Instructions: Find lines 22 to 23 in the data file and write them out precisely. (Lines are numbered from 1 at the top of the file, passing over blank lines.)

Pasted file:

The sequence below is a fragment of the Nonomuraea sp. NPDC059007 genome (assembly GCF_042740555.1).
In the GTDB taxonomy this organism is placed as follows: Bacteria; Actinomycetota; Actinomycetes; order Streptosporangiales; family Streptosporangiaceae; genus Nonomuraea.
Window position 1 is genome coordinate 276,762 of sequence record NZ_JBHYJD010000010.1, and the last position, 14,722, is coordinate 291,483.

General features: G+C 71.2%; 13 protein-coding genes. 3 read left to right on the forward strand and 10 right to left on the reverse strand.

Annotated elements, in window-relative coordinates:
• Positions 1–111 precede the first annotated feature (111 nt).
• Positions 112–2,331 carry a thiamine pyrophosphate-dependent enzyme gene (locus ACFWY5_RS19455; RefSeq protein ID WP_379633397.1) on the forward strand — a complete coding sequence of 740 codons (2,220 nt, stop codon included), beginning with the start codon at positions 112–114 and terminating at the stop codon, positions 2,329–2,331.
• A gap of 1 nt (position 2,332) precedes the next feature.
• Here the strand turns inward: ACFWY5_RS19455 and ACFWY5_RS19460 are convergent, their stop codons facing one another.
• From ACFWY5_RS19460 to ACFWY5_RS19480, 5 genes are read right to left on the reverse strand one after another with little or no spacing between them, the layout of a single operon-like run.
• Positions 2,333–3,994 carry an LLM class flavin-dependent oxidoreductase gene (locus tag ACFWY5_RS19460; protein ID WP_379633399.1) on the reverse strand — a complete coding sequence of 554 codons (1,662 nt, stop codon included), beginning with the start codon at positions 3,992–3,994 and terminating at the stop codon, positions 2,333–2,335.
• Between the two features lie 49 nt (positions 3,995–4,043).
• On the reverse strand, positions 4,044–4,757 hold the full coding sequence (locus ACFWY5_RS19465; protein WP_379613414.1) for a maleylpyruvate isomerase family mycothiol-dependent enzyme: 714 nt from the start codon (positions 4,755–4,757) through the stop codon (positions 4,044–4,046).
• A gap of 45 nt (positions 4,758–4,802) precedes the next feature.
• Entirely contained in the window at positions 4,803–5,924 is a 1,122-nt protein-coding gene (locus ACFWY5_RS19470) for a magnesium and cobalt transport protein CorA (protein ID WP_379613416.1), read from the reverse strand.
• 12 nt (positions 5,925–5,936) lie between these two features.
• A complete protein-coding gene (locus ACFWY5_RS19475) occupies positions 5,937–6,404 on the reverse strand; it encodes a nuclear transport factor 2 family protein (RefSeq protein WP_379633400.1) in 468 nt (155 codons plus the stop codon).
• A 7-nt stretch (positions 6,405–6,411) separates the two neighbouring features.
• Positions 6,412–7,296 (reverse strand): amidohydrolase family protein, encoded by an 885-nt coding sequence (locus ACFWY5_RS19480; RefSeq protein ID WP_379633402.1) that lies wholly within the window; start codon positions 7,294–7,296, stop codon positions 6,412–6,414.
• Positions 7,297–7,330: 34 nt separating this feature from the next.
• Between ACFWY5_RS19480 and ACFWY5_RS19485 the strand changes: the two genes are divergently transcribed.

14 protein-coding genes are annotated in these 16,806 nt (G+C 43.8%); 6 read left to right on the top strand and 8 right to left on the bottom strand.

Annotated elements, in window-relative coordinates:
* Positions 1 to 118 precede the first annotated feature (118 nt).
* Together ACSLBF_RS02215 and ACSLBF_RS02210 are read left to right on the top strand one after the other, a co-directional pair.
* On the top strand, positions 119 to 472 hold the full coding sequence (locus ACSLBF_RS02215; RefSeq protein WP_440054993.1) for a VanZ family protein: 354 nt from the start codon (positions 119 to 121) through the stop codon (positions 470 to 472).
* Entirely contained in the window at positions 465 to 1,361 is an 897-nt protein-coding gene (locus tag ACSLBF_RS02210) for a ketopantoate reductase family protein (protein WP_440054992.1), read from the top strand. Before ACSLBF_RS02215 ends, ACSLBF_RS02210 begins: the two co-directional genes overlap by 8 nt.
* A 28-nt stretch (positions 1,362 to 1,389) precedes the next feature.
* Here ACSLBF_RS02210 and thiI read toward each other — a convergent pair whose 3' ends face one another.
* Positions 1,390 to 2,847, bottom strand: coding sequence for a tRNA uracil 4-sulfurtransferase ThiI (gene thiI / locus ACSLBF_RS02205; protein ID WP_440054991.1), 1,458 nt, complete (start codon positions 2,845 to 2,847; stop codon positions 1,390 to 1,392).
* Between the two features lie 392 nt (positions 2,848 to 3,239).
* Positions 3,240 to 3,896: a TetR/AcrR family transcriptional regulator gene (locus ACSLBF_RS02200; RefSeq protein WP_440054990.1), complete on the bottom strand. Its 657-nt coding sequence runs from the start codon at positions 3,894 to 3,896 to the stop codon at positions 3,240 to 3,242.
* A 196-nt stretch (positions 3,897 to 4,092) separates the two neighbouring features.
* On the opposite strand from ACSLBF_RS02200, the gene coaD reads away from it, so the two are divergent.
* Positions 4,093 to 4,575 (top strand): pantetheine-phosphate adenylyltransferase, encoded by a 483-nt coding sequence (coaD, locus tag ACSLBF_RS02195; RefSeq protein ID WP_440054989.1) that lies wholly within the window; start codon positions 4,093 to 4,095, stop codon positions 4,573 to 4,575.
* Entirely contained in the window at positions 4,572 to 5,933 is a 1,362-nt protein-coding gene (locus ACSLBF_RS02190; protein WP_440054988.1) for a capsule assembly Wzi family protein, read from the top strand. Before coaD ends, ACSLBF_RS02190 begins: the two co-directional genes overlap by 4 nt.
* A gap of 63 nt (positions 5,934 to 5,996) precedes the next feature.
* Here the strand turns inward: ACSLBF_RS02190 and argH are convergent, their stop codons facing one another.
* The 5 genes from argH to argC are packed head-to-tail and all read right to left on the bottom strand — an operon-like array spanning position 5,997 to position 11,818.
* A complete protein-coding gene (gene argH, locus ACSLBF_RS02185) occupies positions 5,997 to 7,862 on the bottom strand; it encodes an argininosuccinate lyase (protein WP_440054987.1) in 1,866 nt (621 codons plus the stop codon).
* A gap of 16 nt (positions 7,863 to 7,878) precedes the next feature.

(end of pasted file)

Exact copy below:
14 protein-coding genes are annotated in these 16,806 nt (G+C 43.8%); 6 read left to right on the top strand and 8 right to left on the bottom strand.

Annotated elements, in window-relative coordinates: